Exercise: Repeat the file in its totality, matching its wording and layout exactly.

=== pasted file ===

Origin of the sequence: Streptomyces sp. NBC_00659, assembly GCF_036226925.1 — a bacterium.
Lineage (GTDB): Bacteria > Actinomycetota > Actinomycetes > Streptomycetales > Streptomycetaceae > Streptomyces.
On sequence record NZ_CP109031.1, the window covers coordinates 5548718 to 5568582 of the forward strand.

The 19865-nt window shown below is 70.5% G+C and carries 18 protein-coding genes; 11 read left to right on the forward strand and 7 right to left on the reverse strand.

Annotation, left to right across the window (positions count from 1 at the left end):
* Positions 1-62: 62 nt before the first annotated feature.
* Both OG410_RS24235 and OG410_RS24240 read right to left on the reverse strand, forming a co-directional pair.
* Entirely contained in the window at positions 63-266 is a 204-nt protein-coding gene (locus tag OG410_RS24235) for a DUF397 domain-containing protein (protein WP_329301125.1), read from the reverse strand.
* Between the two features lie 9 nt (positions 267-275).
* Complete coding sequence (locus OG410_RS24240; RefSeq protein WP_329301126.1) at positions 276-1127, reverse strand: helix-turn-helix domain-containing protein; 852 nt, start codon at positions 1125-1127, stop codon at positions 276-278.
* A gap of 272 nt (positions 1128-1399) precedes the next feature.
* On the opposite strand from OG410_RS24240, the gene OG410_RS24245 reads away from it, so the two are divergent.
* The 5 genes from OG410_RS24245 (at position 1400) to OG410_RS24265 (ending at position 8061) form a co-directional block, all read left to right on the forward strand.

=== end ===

Origin of the sequence: Streptomyces sp. NBC_00659, assembly GCF_036226925.1 — a bacterium.
Lineage (GTDB): Bacteria > Actinomycetota > Actinomycetes > Streptomycetales > Streptomycetaceae > Streptomyces.
On sequence record NZ_CP109031.1, the window covers coordinates 5548718 to 5568582 of the forward strand.

The 19865-nt window shown below is 70.5% G+C and carries 18 protein-coding genes; 11 read left to right on the forward strand and 7 right to left on the reverse strand.

Annotation, left to right across the window (positions count from 1 at the left end):
* Positions 1-62: 62 nt before the first annotated feature.
* Both OG410_RS24235 and OG410_RS24240 read right to left on the reverse strand, forming a co-directional pair.
* Entirely contained in the window at positions 63-266 is a 204-nt protein-coding gene (locus tag OG410_RS24235) for a DUF397 domain-containing protein (protein WP_329301125.1), read from the reverse strand.
* Between the two features lie 9 nt (positions 267-275).
* Complete coding sequence (locus OG410_RS24240; RefSeq protein WP_329301126.1) at positions 276-1127, reverse strand: helix-turn-helix domain-containing protein; 852 nt, start codon at positions 1125-1127, stop codon at positions 276-278.
* A gap of 272 nt (positions 1128-1399) precedes the next feature.
* On the opposite strand from OG410_RS24240, the gene OG410_RS24245 reads away from it, so the two are divergent.
* The 5 genes from OG410_RS24245 (at position 1400) to OG410_RS24265 (ending at position 8061) form a co-directional block, all read left to right on the forward strand.